The jet was at about 300 feet and traveling at 300 knots, or about 345 mph, when it encountered severe turbulence as it sped into the Greenville area. Bulli climbed to avoid the choppy air when the plane’s vertical stabilizer tore from the tail section, according to a history Pratt provided.

Bulli, co-pilot Maj. Robert Morrison, and Capt. Gerald J. Adler, a navigator seated in the electronic warfare officer’s position, managed to eject in the short time before the B-52C trainer banked right, curved around the mountain and crashed at about 2:50 p.m.

Morrison was killed after leaving the plane when he hit a tree. Bulli suffered a broken left leg, and frostbite eventually cost Adler his left leg. The two men endured about 18 hours in subzero temperatures — it was 29 degrees below zero that night — before rescuers contending with about five feet of snow could get to them, the history states.

Crash wreckage remains strewn through the area. Maine Forest Service Ranger Sgt. Bruce Reed found the ejection seat while hunting last fall. It was outside the approximately 1½-mile no-salvage and no-harvesting zone created by Scott Paper years ago and maintained today by Plum Creek. Pratt and a group of rangers retrieved the seat on May 24.

It is possible that the seat remained in the place where Reed found it, but Pratt is doubtful. The Moosehead Riders Snowmobile Club’s B-52 coordinator, the man volunteering to continue to build and maintain the memorial the club helped create to the 1963 crash, believes it was probably carried to the point where Reed found it by someone else during its years in the wilderness, Pratt said.

Its location doesn’t conform much with the crash and debris fields and Reed found it on an old, abandoned and somewhat overgrown logging road built sometime after the crash, Pratt said.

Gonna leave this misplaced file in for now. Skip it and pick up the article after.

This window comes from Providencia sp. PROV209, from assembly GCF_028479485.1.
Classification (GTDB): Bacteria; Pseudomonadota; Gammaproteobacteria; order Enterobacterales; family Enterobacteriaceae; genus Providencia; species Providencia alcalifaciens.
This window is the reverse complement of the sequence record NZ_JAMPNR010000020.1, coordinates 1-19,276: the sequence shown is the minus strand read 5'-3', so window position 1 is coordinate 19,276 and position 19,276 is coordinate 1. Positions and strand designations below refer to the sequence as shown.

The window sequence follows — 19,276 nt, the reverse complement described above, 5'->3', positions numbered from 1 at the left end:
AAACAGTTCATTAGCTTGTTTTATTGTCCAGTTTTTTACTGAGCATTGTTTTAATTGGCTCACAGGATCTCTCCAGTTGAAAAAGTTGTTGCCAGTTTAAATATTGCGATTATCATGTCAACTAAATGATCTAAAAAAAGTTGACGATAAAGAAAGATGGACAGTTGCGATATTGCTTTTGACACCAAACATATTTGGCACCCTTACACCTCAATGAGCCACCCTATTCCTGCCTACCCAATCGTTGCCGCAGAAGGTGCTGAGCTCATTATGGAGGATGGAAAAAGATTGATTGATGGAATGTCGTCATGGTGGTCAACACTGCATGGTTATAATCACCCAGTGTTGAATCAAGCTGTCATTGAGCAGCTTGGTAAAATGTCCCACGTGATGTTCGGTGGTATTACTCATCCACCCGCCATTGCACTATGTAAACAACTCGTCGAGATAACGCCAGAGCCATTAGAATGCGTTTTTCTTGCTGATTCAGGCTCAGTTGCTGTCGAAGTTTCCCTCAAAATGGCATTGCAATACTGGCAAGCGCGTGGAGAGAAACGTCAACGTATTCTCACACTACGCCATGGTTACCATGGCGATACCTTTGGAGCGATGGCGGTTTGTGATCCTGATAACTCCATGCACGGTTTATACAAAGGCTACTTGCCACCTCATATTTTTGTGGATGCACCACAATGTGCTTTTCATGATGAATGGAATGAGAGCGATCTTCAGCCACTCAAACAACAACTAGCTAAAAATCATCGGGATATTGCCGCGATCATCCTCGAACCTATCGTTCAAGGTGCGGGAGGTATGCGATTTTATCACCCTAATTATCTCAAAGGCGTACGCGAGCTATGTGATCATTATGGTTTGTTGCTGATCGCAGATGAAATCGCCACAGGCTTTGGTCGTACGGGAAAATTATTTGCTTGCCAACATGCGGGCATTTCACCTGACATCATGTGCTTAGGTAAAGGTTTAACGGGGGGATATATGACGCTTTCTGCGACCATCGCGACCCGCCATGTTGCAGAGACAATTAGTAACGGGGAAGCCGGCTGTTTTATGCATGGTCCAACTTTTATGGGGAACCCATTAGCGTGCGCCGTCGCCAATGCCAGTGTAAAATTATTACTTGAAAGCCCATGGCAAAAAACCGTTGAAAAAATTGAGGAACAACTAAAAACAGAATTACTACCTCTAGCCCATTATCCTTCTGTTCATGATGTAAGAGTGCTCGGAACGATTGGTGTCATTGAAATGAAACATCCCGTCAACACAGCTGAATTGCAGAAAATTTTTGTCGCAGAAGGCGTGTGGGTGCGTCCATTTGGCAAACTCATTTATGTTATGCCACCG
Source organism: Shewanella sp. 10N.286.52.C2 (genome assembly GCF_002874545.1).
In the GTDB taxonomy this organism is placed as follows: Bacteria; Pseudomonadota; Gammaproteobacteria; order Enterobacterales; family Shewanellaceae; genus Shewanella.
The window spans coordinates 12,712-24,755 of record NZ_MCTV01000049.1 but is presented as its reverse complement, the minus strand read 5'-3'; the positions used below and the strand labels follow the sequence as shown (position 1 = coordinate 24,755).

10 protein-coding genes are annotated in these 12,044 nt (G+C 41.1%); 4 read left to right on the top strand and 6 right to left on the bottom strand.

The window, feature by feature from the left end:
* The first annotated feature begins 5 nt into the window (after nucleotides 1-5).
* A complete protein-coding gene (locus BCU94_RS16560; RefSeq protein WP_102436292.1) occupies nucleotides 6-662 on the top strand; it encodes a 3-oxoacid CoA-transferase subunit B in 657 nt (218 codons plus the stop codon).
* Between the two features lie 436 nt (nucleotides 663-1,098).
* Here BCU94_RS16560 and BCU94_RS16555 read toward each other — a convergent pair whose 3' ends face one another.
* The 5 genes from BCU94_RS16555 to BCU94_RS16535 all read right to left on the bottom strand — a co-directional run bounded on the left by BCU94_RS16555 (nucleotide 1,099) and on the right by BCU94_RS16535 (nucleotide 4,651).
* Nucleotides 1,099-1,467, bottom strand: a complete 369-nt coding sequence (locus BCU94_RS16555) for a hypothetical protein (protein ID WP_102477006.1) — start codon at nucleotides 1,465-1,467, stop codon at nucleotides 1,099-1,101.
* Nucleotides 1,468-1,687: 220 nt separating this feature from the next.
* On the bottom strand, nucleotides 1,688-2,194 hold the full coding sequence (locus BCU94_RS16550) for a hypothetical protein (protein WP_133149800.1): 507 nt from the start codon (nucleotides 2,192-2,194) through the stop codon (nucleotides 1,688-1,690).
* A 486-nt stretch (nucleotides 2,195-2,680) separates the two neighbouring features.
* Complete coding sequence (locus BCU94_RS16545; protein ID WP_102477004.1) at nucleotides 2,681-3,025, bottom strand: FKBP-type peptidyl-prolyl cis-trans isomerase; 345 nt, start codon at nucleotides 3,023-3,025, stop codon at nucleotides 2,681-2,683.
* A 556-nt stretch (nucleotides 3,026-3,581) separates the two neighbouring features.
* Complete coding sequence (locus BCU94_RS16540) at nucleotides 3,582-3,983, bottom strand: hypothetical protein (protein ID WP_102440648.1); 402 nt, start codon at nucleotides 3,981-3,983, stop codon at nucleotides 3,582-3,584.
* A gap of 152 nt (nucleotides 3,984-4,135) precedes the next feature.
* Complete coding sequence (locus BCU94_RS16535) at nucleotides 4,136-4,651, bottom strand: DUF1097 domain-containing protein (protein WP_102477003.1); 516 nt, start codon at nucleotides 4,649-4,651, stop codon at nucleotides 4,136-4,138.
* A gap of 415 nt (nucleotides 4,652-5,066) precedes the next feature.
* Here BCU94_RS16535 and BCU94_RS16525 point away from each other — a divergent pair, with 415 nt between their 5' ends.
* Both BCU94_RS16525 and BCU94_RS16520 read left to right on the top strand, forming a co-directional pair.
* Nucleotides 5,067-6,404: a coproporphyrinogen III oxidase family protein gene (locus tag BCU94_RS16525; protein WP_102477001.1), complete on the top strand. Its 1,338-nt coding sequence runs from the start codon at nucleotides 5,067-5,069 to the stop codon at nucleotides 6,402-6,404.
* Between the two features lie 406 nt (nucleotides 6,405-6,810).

Pratt is much more confident that Bulli was the seat’s last occupant. In Pratt’s recent interview with the crash survivor conducted within a few weeks of the retrieval, Bulli told him that the damage pattern on the seat matches the kind of damage the seat took during the ejection in the final terrifying seconds of the jet’s journey.

“When the plane came in after it lost the stabilizer, it made a hard right bank and, as he explained it to me, he blew himself through the hatch,” Pratt explained.

Two levers governed the ejection process. One pulled the plane’s steering column away from the seat and blew the hatch over the pilot’s head. The second activated the explosive charge that separated seat from jet, Pratt said.

“He said, ‘I knew I didn’t have time to do both,’ ” Pratt said. “He didn’t pull the lever for the steering column retraction and hatch and being [that the bomber was] on a hard right bank, the top left portion of the seat was damaged. On the back of it, it is bent quite badly to the right, to indicate that is what hit the hatch and opened it.”

Bulli’s broken bones came because his leg hit the steering column on his way out of the bomber, Pratt said.

All of the ejection seats blown from the B-52 have been recovered. Adler’s resides at the Moosehead Riders Snowmobile Club. Morrison’s is at the Maine Air Museum in Bangor and Bulli’s will stay at the Moosehead Historical Society for the near future, Pratt said.

Pratt is likely to move out of the area sometime soon and said he didn’t want to speak for the seat’s final display point. Pratt said he is satisfied with his forensic investigation and the seat’s being on display now, about five months prior to the crash’s 50th anniversary.

So is Bulli.

“He was pleased to know that we had all the seats,” Pratt said. “He has been and still is very interested and supportive of the work that people in the Greenville area have done to preserve the crash scene.”

About 7,000 people visit the crash scene memorial annually — a fitting tribute, Pratt said, to the sacrifice of the pilots and crew and to a time when a thin line of aircraft stretched across the sky, on constant patrol, was the front line to the Cold War.

“It grabs you when you go up there, let’s put it that way. The interest it has garnered through the years is unbelievable,” he said.

Follow BDN writer Nick Sambides Jr. on Twitter at @NickSam2BDN.